I Believe Everyone Needs a Porch

Rebecca - Erin, Tennessee
Entered on May 6, 2009
Age Group: 30 - 50
Themes: family
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My Grandmother Larnell, born November 1910, worked as a sharecropper. She lived a simple life. She offered a smile, cup of coffee and conversation to anyone who stepped on her porch. Grandmother did not own a microwave oven or clothes dryer but never spoke a word of envy towards the blessings of others.

Grandmother used a well seasoned cast iron skillet to make just about everything. I remember the bacon frying, homemade biscuits and cornbread baking. Smells filled the air and traveled from the kitchen through the house. Those smells usually found me sitting on the porch.

She washed her clothes in a wringer washer and hung them out on the line to dry. This job in itself could take an entire day. When I went to bed, I’d pull the sheets up to my nose, sniffing the freshness. Wow, how soft the sheets felt against my skin.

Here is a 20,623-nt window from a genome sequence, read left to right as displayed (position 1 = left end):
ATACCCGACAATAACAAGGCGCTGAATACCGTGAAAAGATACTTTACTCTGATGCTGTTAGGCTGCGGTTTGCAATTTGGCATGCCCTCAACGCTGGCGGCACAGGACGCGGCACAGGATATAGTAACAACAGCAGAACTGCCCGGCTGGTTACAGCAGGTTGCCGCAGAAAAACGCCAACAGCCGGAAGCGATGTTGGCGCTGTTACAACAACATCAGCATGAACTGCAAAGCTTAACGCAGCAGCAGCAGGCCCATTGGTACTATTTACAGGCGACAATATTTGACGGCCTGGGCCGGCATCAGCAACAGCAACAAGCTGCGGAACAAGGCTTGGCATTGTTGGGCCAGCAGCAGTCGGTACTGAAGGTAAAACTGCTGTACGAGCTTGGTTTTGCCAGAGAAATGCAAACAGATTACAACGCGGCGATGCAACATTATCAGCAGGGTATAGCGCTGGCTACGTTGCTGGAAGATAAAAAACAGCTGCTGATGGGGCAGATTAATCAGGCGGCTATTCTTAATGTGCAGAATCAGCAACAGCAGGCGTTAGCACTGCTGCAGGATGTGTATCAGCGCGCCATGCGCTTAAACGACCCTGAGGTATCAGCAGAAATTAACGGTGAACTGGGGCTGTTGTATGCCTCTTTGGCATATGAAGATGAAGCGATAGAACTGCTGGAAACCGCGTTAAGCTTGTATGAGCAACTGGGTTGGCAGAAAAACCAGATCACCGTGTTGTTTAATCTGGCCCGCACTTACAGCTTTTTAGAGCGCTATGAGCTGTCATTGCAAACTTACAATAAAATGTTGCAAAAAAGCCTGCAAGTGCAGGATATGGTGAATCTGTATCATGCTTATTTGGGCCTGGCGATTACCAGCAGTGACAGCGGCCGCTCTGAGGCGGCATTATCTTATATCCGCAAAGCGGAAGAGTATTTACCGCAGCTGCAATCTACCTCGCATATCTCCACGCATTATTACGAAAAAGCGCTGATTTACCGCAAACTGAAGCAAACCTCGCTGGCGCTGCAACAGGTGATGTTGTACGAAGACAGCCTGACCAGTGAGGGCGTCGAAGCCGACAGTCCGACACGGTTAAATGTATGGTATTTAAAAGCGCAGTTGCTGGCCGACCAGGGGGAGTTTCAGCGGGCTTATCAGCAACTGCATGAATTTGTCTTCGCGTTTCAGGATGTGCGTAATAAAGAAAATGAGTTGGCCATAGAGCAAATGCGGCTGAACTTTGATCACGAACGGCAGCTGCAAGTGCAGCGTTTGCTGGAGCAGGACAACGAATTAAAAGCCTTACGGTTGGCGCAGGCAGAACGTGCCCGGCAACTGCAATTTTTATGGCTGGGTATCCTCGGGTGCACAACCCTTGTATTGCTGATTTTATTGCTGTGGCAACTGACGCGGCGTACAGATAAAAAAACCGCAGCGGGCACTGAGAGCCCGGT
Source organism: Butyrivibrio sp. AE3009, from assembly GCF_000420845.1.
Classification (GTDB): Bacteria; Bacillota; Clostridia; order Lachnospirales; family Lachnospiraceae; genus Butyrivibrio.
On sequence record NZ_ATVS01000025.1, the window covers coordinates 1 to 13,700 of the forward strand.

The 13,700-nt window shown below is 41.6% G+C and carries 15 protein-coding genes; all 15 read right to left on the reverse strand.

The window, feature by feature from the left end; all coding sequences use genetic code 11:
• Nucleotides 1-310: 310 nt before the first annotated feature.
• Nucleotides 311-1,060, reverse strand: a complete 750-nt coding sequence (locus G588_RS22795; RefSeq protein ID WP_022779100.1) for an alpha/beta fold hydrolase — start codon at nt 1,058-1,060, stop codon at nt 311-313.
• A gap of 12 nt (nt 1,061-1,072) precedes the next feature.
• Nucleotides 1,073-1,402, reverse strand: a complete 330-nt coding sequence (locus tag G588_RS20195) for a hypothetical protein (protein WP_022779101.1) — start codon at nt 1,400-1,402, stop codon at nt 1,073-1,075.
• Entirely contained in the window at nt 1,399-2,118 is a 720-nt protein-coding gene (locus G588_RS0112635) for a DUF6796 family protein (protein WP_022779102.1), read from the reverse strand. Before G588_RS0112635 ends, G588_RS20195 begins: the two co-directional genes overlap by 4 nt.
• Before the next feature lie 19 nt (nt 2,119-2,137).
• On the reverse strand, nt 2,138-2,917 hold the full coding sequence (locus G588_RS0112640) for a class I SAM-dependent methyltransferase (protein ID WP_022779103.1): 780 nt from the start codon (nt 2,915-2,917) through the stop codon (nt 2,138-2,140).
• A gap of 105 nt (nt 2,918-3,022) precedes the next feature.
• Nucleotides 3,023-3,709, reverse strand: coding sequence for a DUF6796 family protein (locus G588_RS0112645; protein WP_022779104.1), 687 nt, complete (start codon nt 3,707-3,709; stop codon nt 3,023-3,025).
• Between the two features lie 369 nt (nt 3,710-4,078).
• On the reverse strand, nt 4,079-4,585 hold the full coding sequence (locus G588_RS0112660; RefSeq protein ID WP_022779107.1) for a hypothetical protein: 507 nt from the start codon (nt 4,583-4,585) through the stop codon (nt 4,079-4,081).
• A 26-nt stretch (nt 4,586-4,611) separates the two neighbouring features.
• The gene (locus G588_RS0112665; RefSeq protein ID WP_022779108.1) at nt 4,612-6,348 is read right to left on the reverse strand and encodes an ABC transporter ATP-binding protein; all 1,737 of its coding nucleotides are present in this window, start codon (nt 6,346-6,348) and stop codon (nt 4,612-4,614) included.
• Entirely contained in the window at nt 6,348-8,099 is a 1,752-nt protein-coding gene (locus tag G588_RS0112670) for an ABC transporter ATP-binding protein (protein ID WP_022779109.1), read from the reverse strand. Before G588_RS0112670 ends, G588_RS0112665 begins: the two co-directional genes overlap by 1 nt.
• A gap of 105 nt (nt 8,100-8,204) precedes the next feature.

Grandmother would invite you to converse with her, by saying, “Let’s seat here and talk a spell.” She had coffee made early in the morning and throughout the day. No matter who walked on the porch, the man delivering groceries or the lady wanting to share the good news about Jesus, they were told to have a seat and offered a cup of coffee.

Grandmother taught me many things while sitting on the porch. She said, “Poor is a situation you choose to live with or overcome.” “Book smarts might get you a mile or two, but common sense will take you to Heaven.” Once, she even shared with me the story of a man she loved; who was not my grandfather, then said, “Always trust your heart to guide you, it will take you where you need to be.” She said this with regret in her voice. Most importantly she said, “Men won’t marry a woman who can’t cook.” and then told me how to make milk gravy. Grandmother believed there was an art to making good gravy.

My grandma pasted away in November 1981. I am 45 years old, now. I have purchased my first house. It’s a small country house with an inviting front porch. Sometimes, I imagine my grandma with a cup of coffee in her hand and a smile on her face, sitting on the porch swing. She’s just waiting for someone to talk a spell. I have her cast iron skillet. I can make pan gravy that would put a smile on grandma’s face, too. I hope when I have grandchildren, that we will sit on the porch and share, like my grandmother and I once did.